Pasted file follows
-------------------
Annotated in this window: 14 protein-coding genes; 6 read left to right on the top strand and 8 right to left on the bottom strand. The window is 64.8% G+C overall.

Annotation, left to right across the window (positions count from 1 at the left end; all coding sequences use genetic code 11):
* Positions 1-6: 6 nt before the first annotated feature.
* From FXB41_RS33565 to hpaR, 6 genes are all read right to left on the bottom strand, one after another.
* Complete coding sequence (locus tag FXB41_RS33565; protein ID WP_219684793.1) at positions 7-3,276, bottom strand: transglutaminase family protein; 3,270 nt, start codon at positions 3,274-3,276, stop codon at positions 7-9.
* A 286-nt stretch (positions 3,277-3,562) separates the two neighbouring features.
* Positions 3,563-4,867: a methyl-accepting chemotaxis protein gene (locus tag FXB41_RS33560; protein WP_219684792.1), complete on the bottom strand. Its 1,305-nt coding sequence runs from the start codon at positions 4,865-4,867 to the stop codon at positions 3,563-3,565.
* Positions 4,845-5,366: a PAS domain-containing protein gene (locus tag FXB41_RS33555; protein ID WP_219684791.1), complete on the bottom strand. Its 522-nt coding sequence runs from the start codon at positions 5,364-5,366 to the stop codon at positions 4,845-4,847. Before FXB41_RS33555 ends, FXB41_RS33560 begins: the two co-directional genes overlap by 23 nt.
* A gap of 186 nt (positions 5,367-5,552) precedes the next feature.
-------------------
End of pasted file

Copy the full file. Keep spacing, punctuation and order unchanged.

Annotated in this window: 14 protein-coding genes; 6 read left to right on the top strand and 8 right to left on the bottom strand. The window is 64.8% G+C overall.

Annotation, left to right across the window (positions count from 1 at the left end; all coding sequences use genetic code 11):
* Positions 1-6: 6 nt before the first annotated feature.
* From FXB41_RS33565 to hpaR, 6 genes are all read right to left on the bottom strand, one after another.
* Complete coding sequence (locus tag FXB41_RS33565; protein ID WP_219684793.1) at positions 7-3,276, bottom strand: transglutaminase family protein; 3,270 nt, start codon at positions 3,274-3,276, stop codon at positions 7-9.
* A 286-nt stretch (positions 3,277-3,562) separates the two neighbouring features.
* Positions 3,563-4,867: a methyl-accepting chemotaxis protein gene (locus tag FXB41_RS33560; protein WP_219684792.1), complete on the bottom strand. Its 1,305-nt coding sequence runs from the start codon at positions 4,865-4,867 to the stop codon at positions 3,563-3,565.
* Positions 4,845-5,366: a PAS domain-containing protein gene (locus tag FXB41_RS33555; protein ID WP_219684791.1), complete on the bottom strand. Its 522-nt coding sequence runs from the start codon at positions 5,364-5,366 to the stop codon at positions 4,845-4,847. Before FXB41_RS33555 ends, FXB41_RS33560 begins: the two co-directional genes overlap by 23 nt.
* A gap of 186 nt (positions 5,367-5,552) precedes the next feature.